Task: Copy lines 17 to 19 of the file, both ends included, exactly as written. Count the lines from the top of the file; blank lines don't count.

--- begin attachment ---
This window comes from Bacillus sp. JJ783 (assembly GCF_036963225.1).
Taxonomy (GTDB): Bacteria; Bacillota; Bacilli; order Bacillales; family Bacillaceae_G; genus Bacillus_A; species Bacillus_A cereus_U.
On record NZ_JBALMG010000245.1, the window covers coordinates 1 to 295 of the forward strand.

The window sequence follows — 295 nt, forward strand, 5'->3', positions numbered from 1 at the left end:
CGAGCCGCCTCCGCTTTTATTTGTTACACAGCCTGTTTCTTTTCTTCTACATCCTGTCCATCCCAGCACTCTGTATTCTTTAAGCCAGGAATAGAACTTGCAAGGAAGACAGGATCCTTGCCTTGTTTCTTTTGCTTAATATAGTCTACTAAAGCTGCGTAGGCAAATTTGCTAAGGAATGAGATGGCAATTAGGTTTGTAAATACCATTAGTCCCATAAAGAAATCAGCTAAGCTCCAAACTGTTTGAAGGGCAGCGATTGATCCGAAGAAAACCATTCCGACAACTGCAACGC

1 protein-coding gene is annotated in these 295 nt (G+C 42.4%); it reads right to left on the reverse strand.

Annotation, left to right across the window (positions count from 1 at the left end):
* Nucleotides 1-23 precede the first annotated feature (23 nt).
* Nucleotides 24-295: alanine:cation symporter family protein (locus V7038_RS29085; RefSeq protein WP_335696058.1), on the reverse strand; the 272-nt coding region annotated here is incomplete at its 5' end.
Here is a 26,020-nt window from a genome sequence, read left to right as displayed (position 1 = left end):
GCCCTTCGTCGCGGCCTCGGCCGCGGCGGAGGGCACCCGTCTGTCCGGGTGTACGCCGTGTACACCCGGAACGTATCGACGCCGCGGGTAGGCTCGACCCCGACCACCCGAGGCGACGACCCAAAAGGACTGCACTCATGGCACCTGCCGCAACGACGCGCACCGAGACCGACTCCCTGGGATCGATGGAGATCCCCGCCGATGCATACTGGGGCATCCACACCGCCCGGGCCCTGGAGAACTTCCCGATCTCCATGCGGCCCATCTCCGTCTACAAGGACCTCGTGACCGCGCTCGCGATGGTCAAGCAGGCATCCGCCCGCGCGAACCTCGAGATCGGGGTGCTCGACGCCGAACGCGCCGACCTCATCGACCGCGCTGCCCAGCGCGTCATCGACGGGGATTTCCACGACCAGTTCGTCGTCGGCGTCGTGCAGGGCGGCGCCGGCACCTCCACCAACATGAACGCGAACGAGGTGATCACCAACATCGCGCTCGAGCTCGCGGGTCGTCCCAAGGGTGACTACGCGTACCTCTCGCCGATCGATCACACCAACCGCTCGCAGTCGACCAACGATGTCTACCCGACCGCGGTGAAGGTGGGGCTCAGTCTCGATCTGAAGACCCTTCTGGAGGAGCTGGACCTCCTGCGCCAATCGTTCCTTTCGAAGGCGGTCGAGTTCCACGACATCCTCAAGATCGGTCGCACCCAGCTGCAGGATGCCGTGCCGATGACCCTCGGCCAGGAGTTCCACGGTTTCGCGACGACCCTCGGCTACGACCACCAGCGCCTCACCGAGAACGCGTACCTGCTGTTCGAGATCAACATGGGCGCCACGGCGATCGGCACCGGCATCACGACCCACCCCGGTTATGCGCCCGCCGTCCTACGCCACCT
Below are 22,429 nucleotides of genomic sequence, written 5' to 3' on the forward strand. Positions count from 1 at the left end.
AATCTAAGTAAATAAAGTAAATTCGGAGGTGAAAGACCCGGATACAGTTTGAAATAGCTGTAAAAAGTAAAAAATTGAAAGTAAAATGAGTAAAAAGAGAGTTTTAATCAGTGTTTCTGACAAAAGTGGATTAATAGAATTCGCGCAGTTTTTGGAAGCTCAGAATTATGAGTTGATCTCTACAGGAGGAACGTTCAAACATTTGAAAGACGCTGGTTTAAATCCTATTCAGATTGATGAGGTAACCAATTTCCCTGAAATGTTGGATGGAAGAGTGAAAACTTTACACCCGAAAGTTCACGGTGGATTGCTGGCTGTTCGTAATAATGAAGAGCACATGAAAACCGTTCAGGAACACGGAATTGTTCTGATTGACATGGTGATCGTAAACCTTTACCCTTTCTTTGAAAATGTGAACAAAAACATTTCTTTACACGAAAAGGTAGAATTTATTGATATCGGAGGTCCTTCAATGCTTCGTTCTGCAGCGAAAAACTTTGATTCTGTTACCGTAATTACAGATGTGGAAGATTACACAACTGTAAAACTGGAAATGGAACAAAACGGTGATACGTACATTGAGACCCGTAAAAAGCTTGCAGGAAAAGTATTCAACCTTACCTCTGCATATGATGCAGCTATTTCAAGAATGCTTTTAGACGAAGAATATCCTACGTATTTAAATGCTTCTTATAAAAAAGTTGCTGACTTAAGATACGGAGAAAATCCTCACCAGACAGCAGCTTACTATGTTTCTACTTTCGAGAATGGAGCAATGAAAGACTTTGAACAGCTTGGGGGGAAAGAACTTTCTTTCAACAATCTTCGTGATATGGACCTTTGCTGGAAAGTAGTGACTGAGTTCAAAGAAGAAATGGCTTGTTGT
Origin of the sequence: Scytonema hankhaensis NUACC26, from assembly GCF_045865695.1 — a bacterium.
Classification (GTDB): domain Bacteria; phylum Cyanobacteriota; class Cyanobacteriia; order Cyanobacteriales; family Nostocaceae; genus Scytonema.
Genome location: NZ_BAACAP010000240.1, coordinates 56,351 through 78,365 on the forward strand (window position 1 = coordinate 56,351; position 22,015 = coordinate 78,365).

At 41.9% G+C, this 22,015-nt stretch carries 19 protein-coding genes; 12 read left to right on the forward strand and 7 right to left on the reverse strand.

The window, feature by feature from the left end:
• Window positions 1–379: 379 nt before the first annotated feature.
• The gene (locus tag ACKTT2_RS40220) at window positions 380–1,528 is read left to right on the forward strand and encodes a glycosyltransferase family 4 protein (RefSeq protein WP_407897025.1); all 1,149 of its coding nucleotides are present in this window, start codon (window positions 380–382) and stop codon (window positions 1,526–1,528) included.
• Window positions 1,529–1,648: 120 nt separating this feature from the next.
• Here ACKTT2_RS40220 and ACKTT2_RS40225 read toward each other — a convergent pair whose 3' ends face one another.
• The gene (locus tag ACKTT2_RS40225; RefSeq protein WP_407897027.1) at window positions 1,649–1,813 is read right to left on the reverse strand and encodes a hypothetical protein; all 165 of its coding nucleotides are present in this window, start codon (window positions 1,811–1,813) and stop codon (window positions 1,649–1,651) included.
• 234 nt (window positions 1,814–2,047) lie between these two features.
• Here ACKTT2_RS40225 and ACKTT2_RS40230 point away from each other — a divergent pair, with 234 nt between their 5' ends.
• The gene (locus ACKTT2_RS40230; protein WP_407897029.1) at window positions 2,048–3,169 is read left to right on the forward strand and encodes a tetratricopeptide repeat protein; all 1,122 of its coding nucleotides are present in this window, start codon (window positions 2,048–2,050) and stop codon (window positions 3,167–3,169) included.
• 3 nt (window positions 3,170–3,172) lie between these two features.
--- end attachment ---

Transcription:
At 41.9% G+C, this 22,015-nt stretch carries 19 protein-coding genes; 12 read left to right on the forward strand and 7 right to left on the reverse strand.

The window, feature by feature from the left end:
• Window positions 1–379: 379 nt before the first annotated feature.